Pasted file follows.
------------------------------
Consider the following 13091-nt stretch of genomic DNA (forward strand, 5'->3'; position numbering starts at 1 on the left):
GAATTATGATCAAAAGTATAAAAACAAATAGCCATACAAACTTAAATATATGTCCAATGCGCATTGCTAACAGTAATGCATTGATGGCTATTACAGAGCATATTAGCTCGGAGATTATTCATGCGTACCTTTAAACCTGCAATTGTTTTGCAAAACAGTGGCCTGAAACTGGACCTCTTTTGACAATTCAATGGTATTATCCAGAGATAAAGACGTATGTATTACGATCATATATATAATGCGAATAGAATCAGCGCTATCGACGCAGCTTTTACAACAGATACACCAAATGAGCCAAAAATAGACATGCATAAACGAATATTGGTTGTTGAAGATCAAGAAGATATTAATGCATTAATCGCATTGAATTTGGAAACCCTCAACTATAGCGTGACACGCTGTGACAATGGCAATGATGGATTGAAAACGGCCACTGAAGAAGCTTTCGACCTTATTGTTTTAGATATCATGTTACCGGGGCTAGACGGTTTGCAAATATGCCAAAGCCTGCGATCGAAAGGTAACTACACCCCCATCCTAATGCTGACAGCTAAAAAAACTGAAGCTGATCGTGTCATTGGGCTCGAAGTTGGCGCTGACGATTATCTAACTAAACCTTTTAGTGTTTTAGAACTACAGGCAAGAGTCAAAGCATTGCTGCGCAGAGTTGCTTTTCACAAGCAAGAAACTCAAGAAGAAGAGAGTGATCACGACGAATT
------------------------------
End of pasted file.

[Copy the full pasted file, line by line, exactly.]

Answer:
Consider the following 13091-nt stretch of genomic DNA (forward strand, 5'->3'; position numbering starts at 1 on the left):
GAATTATGATCAAAAGTATAAAAACAAATAGCCATACAAACTTAAATATATGTCCAATGCGCATTGCTAACAGTAATGCATTGATGGCTATTACAGAGCATATTAGCTCGGAGATTATTCATGCGTACCTTTAAACCTGCAATTGTTTTGCAAAACAGTGGCCTGAAACTGGACCTCTTTTGACAATTCAATGGTATTATCCAGAGATAAAGACGTATGTATTACGATCATATATATAATGCGAATAGAATCAGCGCTATCGACGCAGCTTTTACAACAGATACACCAAATGAGCCAAAAATAGACATGCATAAACGAATATTGGTTGTTGAAGATCAAGAAGATATTAATGCATTAATCGCATTGAATTTGGAAACCCTCAACTATAGCGTGACACGCTGTGACAATGGCAATGATGGATTGAAAACGGCCACTGAAGAAGCTTTCGACCTTATTGTTTTAGATATCATGTTACCGGGGCTAGACGGTTTGCAAATATGCCAAAGCCTGCGATCGAAAGGTAACTACACCCCCATCCTAATGCTGACAGCTAAAAAAACTGAAGCTGATCGTGTCATTGGGCTCGAAGTTGGCGCTGACGATTATCTAACTAAACCTTTTAGTGTTTTAGAACTACAGGCAAGAGTCAAAGCATTGCTGCGCAGAGTTGCTTTTCACAAGCAAGAAACTCAAGAAGAAGAGAGTGATCACGACGAATT